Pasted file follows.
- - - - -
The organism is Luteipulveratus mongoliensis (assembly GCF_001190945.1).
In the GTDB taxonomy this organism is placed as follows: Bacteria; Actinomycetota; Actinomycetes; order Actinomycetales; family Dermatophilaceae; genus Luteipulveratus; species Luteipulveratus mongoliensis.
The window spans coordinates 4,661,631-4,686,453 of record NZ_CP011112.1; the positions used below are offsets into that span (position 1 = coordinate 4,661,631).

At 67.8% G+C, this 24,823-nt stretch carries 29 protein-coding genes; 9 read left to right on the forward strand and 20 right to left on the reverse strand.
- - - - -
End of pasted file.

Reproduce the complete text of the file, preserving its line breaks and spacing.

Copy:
The organism is Luteipulveratus mongoliensis (assembly GCF_001190945.1).
In the GTDB taxonomy this organism is placed as follows: Bacteria; Actinomycetota; Actinomycetes; order Actinomycetales; family Dermatophilaceae; genus Luteipulveratus; species Luteipulveratus mongoliensis.
The window spans coordinates 4,661,631-4,686,453 of record NZ_CP011112.1; the positions used below are offsets into that span (position 1 = coordinate 4,661,631).

At 67.8% G+C, this 24,823-nt stretch carries 29 protein-coding genes; 9 read left to right on the forward strand and 20 right to left on the reverse strand.